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[dropcap style=”font-size: 60px; color: #9b9b9b;”] I[/dropcap]’m really not a huge fan of the term ‘superfood’. Basically because there tends to be lots of hype and a big price tag for something that may or may not taste any good.
So I was a bit hesitant to jump on the chia seed band wagon. But my curiosity got the better of me.
And you know what?
They are pretty tasty little suckers. Combined with their nutrition credentials they’re worthwhile having around.
So today I thought I’d share some chia seed facts in case you’ve been thinking about trying them yourself…
13 Things You Should Know About Chia Seeds
1. They pack a mean nutritional punch.
A look on the back of the chia seed pack says it all. They’re made up of protein, fat and dietary fibre. Plus there’s a heap of minerals including calcium, magnesium, iron, and phosphorous.
2. They’re high in fibre
So they’re going to keep you regular. And about 20% of the fiber is soluble. The beauty of soluble fiber is that it promotes a healthy digestive system by feeding the good microbes in your gut.
3. They can absorb A LOT of water.
Which means they bulk up and give you a full feeling for longer. Although if you aren’t drinking enough water, this can cause ‘blockages’ if you know what I mean… So make sure you stay well hydrated.
4. They have a crazy texture.
The seeds themselves aren’t too dissimilar to poppy seeds, nothing too crazy there. But add water and you have a completely different beast. Slimy or oozy is probably the best way to describe it. I really like it but I can see why you might be put off (don’t think about snot).
5. They come in different colours.
I’ve had black and white and apart from the visuals couldn’t really detect a difference.
6. They come in different forms.
You can buy whole seeds, chia bran, ground chia and chia seed oil. I’ve used whole seeds in the recipe below. And have been using the bran as my ‘go-to’ fiber source to have on yoghurt or in a smoothie because it’s gluten free and super low carb.
7. You can sprout them.
I haven’t tried it but remember the chia pet? Yes, if you decide you don’t like them you can always turn the rest of the packet into a member of the family.
8. They make a brilliant low carb breakfast.
I love them instead of oats in a bircher-style muesli. Use 1/4 cup chia seeds and 3/4 cup liquid such as milk, coconut milk or almond milk. If you like grated apple you can add that as well. Either soak overnight in the fridge or leave for 20 minutes if you’re short on time.
9. They are pretty expensive.
That ‘superfood’ label comes with a price tag. Definitely not for you if you’re cooking on a budget. But I’m sure as they become more widespread this will moderate itself.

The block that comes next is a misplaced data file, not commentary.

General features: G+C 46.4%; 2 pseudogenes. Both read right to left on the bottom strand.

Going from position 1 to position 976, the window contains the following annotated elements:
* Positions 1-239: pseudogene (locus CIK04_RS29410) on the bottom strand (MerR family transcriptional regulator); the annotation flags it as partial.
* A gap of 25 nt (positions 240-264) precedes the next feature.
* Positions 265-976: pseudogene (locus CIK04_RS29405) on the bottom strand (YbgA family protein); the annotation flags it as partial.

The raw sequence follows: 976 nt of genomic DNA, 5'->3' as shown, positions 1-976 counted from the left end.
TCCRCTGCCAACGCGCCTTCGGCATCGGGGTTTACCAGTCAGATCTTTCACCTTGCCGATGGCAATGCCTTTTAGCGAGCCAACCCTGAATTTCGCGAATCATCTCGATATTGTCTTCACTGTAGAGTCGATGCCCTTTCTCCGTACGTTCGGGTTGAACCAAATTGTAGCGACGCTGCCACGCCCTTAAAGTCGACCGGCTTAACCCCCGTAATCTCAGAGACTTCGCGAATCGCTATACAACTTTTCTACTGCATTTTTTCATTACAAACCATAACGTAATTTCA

10. They’re grown in Australia.
So if you’re in Oz you can support a local industry.
11. They’re high in Omega-3s
So if you’re not eating enough fish, they are a great alternative. Like the omega-3s in flax seeds, the chia omega-3s are a bit more difficult for our bodies to digest than fish omega-3s. So best to use ground chia seeds to make it easier on your body to get the goodies it needs.
12. They can be used as an egg replacer.
I haven’t tried this because I love eggs. But Sarah Wilson suggests combining 1 tablespoon ground chia seeds with 3 tablespoons water for each egg you’re replacing.
13. They’re not too hard to track down.
I live in a small country town and my supermarket stocks chia seeds. If yours doesn’t, try your local health food store or I’m sure you’d be able to get them online.
Chia Seed & Mushroom ‘Risotto’
I have 2 warnings with this dish. If you’re not a fan of slimy or gooey textures, this won’t be the best recipe for you. If that hasn’t deterred you, make sure you drink lots of water to keep everything regular.
Enough for 2
3-4 tablespoons butter
4 field mushrooms, sliced
100g (3.5oz) chia seeds
2 cups chicken or vegetable stock
2 large handfuls grated parmesan, plus extra to serve
large handful baby spinach, to serve
1. Heat half the butter in a medium saucepan. Cook mushrooms over a medium heat until well browned and soft. Remove and keep warm.
2. Add the rest of the butter, chia seeds and stock to your saucepan.
3. Bring to a simmer and cook for about 5 minutes or until the texture is oozy like a good risotto.
4. Stir in parmesan and serve the ‘risotto’ with mushrooms on top and baby spinach on the side.
no chia seeds? – Make a red lentil ‘risotto’ instead. Use (200g / 7oz red lentils and 3 cups stock).
dairy-free / vegan – replace butter with extra virgin olive oil and replace parmesan with brazil nut ‘parmesan’.
no stock – like a regular risotto, we’re really relying on our stock to provide flavour. The only thing I’d consider trying is a mixture of tomato passata and water.
carnivore – cook some crumbled pork sausages with the mushrooms.